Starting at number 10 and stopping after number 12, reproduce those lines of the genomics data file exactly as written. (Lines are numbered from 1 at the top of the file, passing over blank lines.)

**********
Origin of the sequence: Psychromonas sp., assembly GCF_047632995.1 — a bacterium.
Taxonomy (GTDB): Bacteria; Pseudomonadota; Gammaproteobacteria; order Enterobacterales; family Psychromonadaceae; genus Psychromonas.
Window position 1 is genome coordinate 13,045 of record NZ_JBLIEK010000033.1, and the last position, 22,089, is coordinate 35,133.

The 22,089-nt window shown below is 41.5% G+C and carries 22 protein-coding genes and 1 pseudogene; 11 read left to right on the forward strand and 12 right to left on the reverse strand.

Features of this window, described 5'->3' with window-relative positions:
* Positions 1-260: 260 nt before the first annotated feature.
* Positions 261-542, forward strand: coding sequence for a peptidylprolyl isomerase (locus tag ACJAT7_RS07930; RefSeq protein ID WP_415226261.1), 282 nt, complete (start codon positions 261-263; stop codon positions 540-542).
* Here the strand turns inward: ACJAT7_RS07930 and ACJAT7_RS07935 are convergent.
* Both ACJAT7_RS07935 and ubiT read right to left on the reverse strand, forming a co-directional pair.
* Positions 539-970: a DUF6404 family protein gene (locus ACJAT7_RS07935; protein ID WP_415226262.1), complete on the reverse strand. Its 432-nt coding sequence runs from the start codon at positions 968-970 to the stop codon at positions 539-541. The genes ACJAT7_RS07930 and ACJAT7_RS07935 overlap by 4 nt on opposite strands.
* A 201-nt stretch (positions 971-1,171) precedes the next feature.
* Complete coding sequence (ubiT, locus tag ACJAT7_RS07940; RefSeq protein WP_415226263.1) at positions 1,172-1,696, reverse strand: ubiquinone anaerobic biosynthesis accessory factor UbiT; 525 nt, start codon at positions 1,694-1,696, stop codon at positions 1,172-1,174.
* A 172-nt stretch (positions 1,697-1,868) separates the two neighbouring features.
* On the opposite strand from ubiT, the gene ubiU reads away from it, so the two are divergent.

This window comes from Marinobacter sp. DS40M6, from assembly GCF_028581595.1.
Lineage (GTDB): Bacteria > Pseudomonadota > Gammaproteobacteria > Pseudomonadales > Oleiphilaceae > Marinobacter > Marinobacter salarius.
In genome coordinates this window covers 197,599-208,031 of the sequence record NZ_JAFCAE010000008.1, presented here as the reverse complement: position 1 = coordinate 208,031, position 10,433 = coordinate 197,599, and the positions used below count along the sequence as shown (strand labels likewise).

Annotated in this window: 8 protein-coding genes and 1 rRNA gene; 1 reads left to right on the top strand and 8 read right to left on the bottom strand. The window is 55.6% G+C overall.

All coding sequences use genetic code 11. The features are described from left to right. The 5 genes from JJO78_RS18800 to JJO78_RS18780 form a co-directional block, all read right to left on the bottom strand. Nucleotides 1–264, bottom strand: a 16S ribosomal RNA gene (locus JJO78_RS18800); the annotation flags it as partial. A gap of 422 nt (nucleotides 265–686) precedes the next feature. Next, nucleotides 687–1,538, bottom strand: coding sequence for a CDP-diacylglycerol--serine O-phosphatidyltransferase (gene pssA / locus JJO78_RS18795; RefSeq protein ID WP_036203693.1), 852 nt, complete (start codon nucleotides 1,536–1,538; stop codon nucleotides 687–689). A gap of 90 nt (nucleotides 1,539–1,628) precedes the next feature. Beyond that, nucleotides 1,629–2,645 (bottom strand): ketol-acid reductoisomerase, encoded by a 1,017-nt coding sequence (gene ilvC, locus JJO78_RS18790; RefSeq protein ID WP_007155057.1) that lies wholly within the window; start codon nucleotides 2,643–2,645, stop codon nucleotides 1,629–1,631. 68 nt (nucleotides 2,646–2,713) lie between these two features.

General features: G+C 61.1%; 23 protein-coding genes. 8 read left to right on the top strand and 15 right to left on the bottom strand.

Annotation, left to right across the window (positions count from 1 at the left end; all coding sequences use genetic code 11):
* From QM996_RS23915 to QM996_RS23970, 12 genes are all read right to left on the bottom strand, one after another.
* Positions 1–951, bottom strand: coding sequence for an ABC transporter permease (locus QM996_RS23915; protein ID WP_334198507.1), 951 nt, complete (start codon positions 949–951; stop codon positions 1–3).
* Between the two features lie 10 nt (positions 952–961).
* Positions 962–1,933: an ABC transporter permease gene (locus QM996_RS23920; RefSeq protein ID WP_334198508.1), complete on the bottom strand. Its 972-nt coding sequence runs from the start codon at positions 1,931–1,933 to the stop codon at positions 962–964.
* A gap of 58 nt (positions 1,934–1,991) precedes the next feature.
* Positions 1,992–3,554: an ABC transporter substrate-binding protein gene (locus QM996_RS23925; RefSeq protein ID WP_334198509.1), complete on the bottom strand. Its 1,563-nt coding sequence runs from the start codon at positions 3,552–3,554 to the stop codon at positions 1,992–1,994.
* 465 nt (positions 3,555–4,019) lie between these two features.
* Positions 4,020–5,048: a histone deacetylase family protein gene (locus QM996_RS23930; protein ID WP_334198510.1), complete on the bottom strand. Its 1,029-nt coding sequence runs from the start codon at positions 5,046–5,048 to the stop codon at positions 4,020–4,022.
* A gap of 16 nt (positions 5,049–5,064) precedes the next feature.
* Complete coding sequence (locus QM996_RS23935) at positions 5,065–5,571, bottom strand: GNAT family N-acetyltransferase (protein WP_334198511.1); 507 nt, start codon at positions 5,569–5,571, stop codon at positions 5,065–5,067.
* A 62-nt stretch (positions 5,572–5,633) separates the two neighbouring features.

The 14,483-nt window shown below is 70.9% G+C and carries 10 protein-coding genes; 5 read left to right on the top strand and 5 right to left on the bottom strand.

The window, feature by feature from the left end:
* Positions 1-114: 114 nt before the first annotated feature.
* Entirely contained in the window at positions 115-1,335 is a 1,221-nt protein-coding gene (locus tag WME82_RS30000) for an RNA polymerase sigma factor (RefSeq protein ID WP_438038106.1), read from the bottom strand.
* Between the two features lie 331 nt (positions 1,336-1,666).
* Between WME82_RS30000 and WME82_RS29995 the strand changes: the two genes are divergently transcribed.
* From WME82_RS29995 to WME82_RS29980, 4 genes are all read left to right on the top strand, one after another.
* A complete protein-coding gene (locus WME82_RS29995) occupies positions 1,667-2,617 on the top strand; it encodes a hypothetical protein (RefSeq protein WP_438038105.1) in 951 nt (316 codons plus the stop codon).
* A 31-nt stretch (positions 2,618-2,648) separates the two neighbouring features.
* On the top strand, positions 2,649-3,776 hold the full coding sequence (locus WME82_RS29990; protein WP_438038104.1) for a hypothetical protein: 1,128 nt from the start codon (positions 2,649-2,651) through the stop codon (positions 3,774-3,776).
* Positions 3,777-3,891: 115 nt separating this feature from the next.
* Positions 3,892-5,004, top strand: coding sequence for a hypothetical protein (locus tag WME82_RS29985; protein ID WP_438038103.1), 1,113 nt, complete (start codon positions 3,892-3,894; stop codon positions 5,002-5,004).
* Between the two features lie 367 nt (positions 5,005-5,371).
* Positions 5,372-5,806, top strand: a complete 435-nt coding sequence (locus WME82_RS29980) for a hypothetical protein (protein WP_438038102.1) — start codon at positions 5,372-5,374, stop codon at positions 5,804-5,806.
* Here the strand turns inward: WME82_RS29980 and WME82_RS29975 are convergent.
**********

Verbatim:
* Positions 539-970: a DUF6404 family protein gene (locus ACJAT7_RS07935; protein ID WP_415226262.1), complete on the reverse strand. Its 432-nt coding sequence runs from the start codon at positions 968-970 to the stop codon at positions 539-541. The genes ACJAT7_RS07930 and ACJAT7_RS07935 overlap by 4 nt on opposite strands.
* A 201-nt stretch (positions 971-1,171) precedes the next feature.
* Complete coding sequence (ubiT, locus tag ACJAT7_RS07940; RefSeq protein WP_415226263.1) at positions 1,172-1,696, reverse strand: ubiquinone anaerobic biosynthesis accessory factor UbiT; 525 nt, start codon at positions 1,694-1,696, stop codon at positions 1,172-1,174.